The intent of the Senate is noble but nationally uniform bad policy does not suddenly become good policy. And this is bad policy, because it promotes the notion that this food process might be a concern.
On Thursday, as a private citizen who embraces free-market solutions over government regulation whenever possible, I signed a letter thanking the United States Senate for its work negating a rather onerous Vermont genetically modified organism (GMO) labeling law (1) while affirming that it is too flawed to protect the public from the bad science at the core of the state's decision-making, and therefore unnecessary.
The intent of the Senate is noble enough. Vermont essentially copied and pasted a failed Proposition in California that was drafted by the litigation attorney who saddled California consumers with Prop 65 in 1986. Prop 65 led to that nonsensical placard all over the place in California (2) and Prop 37, which was the foundation of Vermont's 2014 Act 120, was geared precisely to create the same "bounty hunter" lawsuits on non-organic food that California businesses have endured on things like coffee. (3)
Environmental activists and the dark-money-funded groups that do their bidding, such as the political attack site Sourcewatch, decided after getting a foothold in Vermont that they didn't want federal regulations, they instead felt like a giant "patchwork" of varying label rules in states and even local governments was more beneficial. The reason seems obvious; their constituents
Vermont's law was a clear attack on evidence-based science and food policy, so now that both the Senate and the House are in favor of stopping patchwork efforts that anti-science groups like Consumers Union and Friends of the Earth endorse, the federal law likely to result should be a good thing for the public, right?
No, bad policy that is nationally uniform does not suddenly become good policy. And this is bad policy, despite its good intention.
In our letter, Greg Conko of Competitive Enterprise Institute, Daren Bakst of The Heritage Foundation, and others, note that by necessitating this label at all it still sends the message that genetically modified foods are somehow worthy of special concern, rather than just being another voluntary process, like organic or shade-tree-grown or kosher food. An ongoing 29-year, 100 billion animal study long ago proved there's nothing worrisome about GMOs, and that's without including decades of human consumption resulting in no issues.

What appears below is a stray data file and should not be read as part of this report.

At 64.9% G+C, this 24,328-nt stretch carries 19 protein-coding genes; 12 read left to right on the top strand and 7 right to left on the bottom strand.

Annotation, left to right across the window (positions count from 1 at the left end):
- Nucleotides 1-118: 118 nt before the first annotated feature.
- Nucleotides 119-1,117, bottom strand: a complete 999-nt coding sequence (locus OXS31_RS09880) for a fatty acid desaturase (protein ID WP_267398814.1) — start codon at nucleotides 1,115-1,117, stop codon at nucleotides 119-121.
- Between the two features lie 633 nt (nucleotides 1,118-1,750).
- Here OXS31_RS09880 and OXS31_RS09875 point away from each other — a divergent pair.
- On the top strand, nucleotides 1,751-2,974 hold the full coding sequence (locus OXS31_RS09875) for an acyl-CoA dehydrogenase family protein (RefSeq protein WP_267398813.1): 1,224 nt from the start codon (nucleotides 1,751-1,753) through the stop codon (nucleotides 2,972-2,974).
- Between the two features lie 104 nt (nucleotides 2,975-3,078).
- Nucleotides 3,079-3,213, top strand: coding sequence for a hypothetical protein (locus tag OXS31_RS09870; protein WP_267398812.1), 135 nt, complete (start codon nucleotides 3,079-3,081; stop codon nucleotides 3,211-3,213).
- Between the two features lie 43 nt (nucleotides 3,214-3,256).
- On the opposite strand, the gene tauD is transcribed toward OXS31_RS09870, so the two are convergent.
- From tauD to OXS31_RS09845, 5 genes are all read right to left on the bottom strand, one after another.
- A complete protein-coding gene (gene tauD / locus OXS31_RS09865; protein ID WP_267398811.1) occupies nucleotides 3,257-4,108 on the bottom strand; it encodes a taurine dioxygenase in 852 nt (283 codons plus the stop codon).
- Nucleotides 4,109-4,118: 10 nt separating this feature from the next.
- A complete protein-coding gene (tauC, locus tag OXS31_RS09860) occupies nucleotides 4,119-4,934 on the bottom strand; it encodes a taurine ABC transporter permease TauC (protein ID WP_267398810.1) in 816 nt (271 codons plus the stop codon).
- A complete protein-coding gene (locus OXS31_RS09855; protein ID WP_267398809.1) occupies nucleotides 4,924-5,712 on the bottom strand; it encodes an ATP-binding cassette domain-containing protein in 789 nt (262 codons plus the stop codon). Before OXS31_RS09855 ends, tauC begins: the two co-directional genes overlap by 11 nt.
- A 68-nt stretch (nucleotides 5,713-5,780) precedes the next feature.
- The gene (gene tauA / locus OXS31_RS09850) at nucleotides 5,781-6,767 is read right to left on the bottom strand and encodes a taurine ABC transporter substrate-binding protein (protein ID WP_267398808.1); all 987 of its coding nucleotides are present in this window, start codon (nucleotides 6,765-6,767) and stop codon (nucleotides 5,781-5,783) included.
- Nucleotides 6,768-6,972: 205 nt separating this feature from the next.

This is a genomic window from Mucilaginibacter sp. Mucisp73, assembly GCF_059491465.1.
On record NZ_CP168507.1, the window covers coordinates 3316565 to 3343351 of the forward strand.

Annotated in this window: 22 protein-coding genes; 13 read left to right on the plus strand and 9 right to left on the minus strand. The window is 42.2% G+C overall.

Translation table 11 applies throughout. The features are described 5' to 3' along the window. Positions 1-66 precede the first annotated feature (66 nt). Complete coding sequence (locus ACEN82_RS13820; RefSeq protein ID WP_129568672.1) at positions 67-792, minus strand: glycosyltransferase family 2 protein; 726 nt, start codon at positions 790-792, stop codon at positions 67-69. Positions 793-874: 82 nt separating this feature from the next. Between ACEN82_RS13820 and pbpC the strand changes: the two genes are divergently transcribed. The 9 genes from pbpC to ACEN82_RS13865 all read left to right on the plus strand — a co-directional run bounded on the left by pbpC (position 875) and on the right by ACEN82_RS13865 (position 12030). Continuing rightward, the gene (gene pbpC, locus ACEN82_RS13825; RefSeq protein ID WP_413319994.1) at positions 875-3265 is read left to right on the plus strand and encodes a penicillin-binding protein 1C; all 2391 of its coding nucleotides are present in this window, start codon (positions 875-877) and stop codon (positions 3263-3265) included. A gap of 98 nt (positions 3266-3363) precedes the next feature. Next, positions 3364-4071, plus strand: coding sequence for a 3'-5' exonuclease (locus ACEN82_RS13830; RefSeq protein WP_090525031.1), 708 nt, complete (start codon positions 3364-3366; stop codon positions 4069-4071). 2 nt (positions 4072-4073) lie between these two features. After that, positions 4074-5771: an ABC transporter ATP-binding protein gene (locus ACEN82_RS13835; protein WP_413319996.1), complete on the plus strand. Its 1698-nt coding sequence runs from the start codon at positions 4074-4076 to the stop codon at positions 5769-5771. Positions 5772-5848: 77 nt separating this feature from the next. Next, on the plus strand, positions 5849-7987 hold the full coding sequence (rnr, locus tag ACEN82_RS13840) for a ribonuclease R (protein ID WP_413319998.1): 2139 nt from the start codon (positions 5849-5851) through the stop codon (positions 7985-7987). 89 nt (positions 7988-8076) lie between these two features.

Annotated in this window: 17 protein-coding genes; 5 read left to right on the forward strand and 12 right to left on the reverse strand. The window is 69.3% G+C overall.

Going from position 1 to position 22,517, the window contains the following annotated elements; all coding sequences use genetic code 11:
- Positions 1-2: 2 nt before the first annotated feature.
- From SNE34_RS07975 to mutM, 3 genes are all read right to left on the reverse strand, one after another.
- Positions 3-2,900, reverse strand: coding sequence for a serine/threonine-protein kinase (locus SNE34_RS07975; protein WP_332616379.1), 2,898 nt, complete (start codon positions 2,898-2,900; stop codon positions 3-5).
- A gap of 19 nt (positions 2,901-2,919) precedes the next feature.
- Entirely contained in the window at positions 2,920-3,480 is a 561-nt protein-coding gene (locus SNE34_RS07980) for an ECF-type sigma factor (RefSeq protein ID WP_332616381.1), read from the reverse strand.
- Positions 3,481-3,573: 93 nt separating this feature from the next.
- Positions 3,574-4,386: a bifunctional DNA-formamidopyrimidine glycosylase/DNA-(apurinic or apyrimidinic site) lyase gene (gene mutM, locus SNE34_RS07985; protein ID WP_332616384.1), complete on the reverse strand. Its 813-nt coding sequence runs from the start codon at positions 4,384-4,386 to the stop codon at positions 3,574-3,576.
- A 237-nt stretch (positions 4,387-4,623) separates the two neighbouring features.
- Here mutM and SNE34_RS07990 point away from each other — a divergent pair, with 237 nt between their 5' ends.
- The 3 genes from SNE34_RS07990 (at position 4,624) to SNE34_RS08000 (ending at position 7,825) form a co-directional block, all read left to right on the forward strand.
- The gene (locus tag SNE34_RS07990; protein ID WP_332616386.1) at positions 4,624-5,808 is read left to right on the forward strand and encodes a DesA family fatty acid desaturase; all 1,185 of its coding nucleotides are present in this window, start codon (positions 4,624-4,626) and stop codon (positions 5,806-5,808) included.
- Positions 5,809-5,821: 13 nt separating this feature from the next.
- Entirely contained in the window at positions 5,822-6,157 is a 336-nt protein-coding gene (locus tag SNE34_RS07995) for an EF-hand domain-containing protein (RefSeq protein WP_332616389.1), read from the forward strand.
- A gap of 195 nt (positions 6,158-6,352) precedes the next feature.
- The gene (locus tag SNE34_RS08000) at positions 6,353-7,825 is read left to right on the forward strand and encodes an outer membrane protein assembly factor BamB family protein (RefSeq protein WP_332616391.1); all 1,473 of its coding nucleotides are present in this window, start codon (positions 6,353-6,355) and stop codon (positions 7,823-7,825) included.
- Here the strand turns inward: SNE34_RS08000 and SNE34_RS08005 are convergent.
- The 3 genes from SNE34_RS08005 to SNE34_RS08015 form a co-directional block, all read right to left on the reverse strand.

Since the federal government confers more legitimacy than an outlier state like Vermont, that's why environmental lobbyists spend so much money paying to be at parties with officials and getting their members hired for EPA jobs. By creating a new mandate that is inconsistent with science, including the government’s own scientific studies for decades, the Senate turns a small problem into a larger one for public understanding of science, because they are compelling businesses to use verbiage that is misleading to consumers. Obviously some businesses are already putting the presence of GMOs on their labels. That is a choice they are making and have to justify to shareholders and consumers (4). So why create new cost burdens for companies that don't even do business in Vermont?
Creating a large problem to offset a patchwork one that doesn't yet exist -- similar initiatives to Vermont's have basically failed everywhere else -- is not helping the public, but instead it's hurting us because it is certain to result in higher costs. Consumers always pay. We shouldn't have to pay to prevent shoddy activism the government knows is scientifically wrong.
(1) Why onerous? Because it is so carefully crafted to only penalize food bought by poor people that it should be greeted with hostility by Consumers Union, Friends of the Earth, and various others if they were truly concerned about the public.
A sample of what was arbitrarily exempted:
Cheese -- because Vermont makes a lot of cheese and that means they use the enzyme chymosin generated using genetic engineering. Relying on natural ruminants would make their cheese prohibitively expensive.
Milk -- likely because Gary Hirshberg, co-founder of the organic yogurt company Stonyfield Farm, and leader of the Just Label It advocacy coalition, didn't want to penalize Vermont dairy farmers on this any more than he did cheese.
Alcohol -- going up against alcohol is doomed to failure. Obviously if there was any rational basis for a "right to know" or "we can't prove it's safe" argument, alcohol would not be exempted.
Restaurants -- going up against restaurants is also doomed to failure and it lacks the same logical basis as alcohol. That provision also exempts baked goods. It has long been known that a cupcake you buy at Whole Foods is far less healthy for you than buying a mix in a store and baking one at home, but only the cheaper store-bought version gets a warning label.
All animals -- anti-science activists insist GMO food can somehow cause harm to us, yet tens of billions of cows have eaten it without issue. And they still can, while remaining completely label-free.
(2) WARNING: This product contains chemicals known to the State of California to cause cancer and birth defects or other reproductive harm.
(3) Since the International Agency for Research on Cancer is listed as an "authoritative body" for automatic inclusion on the Prop 65 hazard list, politicians taking money from anti-science groups were delighted when IARC declared glyphosate carcinogenic. But then that body also declared sausage as hazardous as plutonium and asbestos, so things are suddenly a little stickier under their "the science is settled" veneer.
(4) Some examples of the free market solving this that The Consumerist (certainly no friends of agricultural science) was able to find: